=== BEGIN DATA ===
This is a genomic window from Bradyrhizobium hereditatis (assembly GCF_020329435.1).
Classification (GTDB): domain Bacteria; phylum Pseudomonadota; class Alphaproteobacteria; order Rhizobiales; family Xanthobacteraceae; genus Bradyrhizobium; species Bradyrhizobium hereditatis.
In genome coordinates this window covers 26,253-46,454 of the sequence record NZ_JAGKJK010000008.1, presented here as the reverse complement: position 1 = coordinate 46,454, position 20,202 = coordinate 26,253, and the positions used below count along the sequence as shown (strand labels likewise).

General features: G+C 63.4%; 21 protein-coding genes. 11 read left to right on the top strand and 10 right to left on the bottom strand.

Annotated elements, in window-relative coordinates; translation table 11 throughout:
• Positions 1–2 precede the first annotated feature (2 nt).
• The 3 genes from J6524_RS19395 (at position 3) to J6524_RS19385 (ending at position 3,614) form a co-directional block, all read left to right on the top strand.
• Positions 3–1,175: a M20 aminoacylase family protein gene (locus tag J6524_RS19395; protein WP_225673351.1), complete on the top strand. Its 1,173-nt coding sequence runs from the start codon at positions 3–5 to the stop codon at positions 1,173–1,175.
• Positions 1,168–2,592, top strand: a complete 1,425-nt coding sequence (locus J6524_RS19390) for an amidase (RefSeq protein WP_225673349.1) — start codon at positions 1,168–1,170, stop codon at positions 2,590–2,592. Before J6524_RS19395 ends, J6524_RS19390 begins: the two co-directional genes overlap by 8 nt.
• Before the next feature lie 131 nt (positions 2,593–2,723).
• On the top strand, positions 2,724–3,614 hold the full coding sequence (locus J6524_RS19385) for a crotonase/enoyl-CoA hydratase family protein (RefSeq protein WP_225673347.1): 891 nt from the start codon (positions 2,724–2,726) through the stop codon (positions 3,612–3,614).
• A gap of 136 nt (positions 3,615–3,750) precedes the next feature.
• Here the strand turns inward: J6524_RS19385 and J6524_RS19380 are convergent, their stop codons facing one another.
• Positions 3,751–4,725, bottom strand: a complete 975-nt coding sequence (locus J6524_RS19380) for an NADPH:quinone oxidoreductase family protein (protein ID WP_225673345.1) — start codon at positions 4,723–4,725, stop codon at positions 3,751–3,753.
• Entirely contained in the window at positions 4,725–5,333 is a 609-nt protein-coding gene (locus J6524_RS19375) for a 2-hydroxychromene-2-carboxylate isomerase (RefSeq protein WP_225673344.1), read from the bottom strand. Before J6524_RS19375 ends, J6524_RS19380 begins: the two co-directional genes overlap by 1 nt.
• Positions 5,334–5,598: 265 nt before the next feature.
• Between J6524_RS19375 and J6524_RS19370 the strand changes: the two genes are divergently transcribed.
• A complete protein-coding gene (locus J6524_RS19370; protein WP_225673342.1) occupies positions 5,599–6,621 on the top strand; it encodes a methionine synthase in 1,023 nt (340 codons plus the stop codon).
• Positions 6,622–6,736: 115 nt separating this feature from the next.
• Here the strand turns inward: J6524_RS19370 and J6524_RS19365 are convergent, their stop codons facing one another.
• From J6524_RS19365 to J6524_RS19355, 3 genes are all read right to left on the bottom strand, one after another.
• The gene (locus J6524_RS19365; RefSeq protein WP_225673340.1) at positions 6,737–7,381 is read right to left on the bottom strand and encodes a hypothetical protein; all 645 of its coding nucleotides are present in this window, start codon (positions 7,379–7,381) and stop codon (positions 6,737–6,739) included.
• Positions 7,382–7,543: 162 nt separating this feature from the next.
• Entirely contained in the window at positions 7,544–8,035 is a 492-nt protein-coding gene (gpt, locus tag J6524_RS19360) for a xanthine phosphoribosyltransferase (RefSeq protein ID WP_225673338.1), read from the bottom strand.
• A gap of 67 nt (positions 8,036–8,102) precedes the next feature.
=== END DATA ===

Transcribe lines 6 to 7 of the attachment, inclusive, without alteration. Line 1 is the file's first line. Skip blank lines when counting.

• Positions 1–2 precede the first annotated feature (2 nt).
• The 3 genes from J6524_RS19395 (at position 3) to J6524_RS19385 (ending at position 3,614) form a co-directional block, all read left to right on the top strand.